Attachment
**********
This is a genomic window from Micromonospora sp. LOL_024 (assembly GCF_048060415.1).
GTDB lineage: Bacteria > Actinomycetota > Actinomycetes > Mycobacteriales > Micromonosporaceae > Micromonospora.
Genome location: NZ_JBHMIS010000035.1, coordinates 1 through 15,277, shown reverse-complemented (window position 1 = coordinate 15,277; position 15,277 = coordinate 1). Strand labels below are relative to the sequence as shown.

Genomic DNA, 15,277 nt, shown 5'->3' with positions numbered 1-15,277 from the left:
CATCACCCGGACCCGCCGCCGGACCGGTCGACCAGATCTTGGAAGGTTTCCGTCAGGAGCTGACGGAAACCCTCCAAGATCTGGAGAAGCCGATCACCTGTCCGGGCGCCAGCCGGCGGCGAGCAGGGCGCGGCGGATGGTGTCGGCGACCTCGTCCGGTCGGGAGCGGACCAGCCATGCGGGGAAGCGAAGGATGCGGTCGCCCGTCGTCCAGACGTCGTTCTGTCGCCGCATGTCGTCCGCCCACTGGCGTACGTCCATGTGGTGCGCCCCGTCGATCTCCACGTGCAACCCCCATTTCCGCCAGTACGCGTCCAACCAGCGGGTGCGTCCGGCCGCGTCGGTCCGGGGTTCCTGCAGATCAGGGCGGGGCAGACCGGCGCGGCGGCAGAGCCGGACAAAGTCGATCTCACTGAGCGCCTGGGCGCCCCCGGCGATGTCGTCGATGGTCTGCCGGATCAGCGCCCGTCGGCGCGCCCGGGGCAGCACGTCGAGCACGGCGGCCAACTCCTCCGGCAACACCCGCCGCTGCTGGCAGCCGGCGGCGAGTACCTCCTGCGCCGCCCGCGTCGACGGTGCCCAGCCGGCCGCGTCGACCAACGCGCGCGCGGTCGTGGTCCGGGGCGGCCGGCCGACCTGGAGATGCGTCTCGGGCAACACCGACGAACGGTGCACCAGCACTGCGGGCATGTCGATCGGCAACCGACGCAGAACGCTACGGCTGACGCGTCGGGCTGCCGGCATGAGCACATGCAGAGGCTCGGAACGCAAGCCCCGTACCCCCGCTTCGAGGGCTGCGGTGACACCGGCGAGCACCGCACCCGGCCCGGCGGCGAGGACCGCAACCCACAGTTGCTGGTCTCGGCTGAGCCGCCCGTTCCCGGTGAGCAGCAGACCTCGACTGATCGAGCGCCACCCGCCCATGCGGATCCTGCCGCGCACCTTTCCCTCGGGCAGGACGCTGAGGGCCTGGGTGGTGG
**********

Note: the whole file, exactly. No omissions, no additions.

This is a genomic window from Micromonospora sp. LOL_024 (assembly GCF_048060415.1).
GTDB lineage: Bacteria > Actinomycetota > Actinomycetes > Mycobacteriales > Micromonosporaceae > Micromonospora.
Genome location: NZ_JBHMIS010000035.1, coordinates 1 through 15,277, shown reverse-complemented (window position 1 = coordinate 15,277; position 15,277 = coordinate 1). Strand labels below are relative to the sequence as shown.

Genomic DNA, 15,277 nt, shown 5'->3' with positions numbered 1-15,277 from the left:
CATCACCCGGACCCGCCGCCGGACCGGTCGACCAGATCTTGGAAGGTTTCCGTCAGGAGCTGACGGAAACCCTCCAAGATCTGGAGAAGCCGATCACCTGTCCGGGCGCCAGCCGGCGGCGAGCAGGGCGCGGCGGATGGTGTCGGCGACCTCGTCCGGTCGGGAGCGGACCAGCCATGCGGGGAAGCGAAGGATGCGGTCGCCCGTCGTCCAGACGTCGTTCTGTCGCCGCATGTCGTCCGCCCACTGGCGTACGTCCATGTGGTGCGCCCCGTCGATCTCCACGTGCAACCCCCATTTCCGCCAGTACGCGTCCAACCAGCGGGTGCGTCCGGCCGCGTCGGTCCGGGGTTCCTGCAGATCAGGGCGGGGCAGACCGGCGCGGCGGCAGAGCCGGACAAAGTCGATCTCACTGAGCGCCTGGGCGCCCCCGGCGATGTCGTCGATGGTCTGCCGGATCAGCGCCCGTCGGCGCGCCCGGGGCAGCACGTCGAGCACGGCGGCCAACTCCTCCGGCAACACCCGCCGCTGCTGGCAGCCGGCGGCGAGTACCTCCTGCGCCGCCCGCGTCGACGGTGCCCAGCCGGCCGCGTCGACCAACGCGCGCGCGGTCGTGGTCCGGGGCGGCCGGCCGACCTGGAGATGCGTCTCGGGCAACACCGACGAACGGTGCACCAGCACTGCGGGCATGTCGATCGGCAACCGACGCAGAACGCTACGGCTGACGCGTCGGGCTGCCGGCATGAGCACATGCAGAGGCTCGGAACGCAAGCCCCGTACCCCCGCTTCGAGGGCTGCGGTGACACCGGCGAGCACCGCACCCGGCCCGGCGGCGAGGACCGCAACCCACAGTTGCTGGTCTCGGCTGAGCCGCCCGTTCCCGGTGAGCAGCAGACCTCGACTGATCGAGCGCCACCCGCCCATGCGGATCCTGCCGCGCACCTTTCCCTCGGGCAGGACGCTGAGGGCCTGGGTGGTGG